SOS school decided not to expel these students for fear of an international outcry. Instead, the school director asked the other students not to talk to or have any contact with these 20 students who refused to recant their religious belief. So they face a suffering more painful than expulsion.

April 17, 2008

Sera-May school was opened, and Shugden students were denied attendance at the school.

May 15th, 2008
A couple in the Mundgod Tibetan settlements were married on May 12. As normal, they had fixed their marriage date by consulting the Tibetan calendar a few months beforehand. The newly wedded couple were abused and reprimanded by the Tibetan people in the camp, who blamed them for having their wedding on the same day that the sad news of the court hearing against His Holiness the Dalai Lama came to light. Eventually they had to apologize, as did the driver who escorted the bride.  
A rumor was intentionally spread in Sera monastery that the Himalayan Buddhist Association had petitioned the Indian government to drive Shugden devotees out of the country; and that the government had sanctioned their expulsion. The rumor was intended to pressurize Shugden devotees and cause them to panic.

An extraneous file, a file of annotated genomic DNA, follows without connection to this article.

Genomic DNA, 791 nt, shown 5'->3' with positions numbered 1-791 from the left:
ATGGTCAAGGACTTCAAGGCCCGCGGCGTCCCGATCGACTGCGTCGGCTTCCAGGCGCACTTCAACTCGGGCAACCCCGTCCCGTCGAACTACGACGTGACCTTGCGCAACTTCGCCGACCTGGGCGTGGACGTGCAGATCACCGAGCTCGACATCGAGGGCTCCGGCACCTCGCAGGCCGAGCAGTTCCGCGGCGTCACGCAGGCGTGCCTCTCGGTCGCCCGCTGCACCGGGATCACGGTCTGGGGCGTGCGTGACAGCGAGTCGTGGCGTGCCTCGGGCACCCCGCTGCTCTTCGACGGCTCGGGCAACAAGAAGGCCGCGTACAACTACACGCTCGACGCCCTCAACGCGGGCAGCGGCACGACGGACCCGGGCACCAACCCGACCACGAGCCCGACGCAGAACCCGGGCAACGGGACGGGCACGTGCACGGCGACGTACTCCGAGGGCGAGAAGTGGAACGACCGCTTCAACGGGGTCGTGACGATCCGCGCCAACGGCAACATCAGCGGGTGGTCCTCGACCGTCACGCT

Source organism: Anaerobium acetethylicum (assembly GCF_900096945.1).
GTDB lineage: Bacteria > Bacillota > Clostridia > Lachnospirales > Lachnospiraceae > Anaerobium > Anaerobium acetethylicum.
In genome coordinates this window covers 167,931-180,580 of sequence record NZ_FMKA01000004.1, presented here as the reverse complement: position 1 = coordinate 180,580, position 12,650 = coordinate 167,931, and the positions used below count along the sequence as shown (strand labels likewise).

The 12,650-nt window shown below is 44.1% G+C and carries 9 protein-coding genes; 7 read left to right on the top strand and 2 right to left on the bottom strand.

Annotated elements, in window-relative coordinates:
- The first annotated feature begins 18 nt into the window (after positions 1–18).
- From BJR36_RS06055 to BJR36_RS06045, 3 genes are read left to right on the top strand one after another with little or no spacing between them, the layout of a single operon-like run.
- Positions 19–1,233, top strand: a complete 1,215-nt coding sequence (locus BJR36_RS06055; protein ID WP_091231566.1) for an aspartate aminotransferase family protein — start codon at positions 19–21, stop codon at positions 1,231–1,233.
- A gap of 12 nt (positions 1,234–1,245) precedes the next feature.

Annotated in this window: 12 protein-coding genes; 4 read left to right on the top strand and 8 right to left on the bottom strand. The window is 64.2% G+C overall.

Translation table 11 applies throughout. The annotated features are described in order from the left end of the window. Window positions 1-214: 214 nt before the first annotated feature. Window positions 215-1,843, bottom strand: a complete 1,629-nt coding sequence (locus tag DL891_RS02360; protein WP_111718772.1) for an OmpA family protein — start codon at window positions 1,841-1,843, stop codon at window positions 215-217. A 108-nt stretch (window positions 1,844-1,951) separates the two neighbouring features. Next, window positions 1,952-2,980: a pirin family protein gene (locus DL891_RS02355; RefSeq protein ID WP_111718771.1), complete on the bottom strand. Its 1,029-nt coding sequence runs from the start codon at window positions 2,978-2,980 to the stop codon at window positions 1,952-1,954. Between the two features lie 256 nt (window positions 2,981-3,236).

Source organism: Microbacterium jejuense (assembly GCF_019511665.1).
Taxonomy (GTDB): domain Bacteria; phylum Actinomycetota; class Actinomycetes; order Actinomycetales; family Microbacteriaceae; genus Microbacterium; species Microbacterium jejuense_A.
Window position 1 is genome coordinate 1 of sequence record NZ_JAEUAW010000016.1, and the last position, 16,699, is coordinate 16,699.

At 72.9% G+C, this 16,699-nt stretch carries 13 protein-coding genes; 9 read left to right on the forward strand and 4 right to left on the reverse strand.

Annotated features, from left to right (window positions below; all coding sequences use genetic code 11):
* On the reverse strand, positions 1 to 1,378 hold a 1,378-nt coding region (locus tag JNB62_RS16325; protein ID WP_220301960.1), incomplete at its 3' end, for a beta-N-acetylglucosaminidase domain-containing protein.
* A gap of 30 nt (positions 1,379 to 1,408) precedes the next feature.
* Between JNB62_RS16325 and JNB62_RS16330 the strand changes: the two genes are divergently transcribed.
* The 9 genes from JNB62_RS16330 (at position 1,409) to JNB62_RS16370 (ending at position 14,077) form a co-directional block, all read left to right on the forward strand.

According to reliable sources, many Tibetans in the Mundgod Tibetan settlements were unwilling to join the protests against Shugden devotees, believing that it could cause bloodshed. They still remembered the horrible development in the year 2000 when Dhokham Khamtsen, which is now known as Shar Ganden Nampar Gyalwe Ling, was attacked with stones and bricks by Tibetan mobs. 

May 16, 2008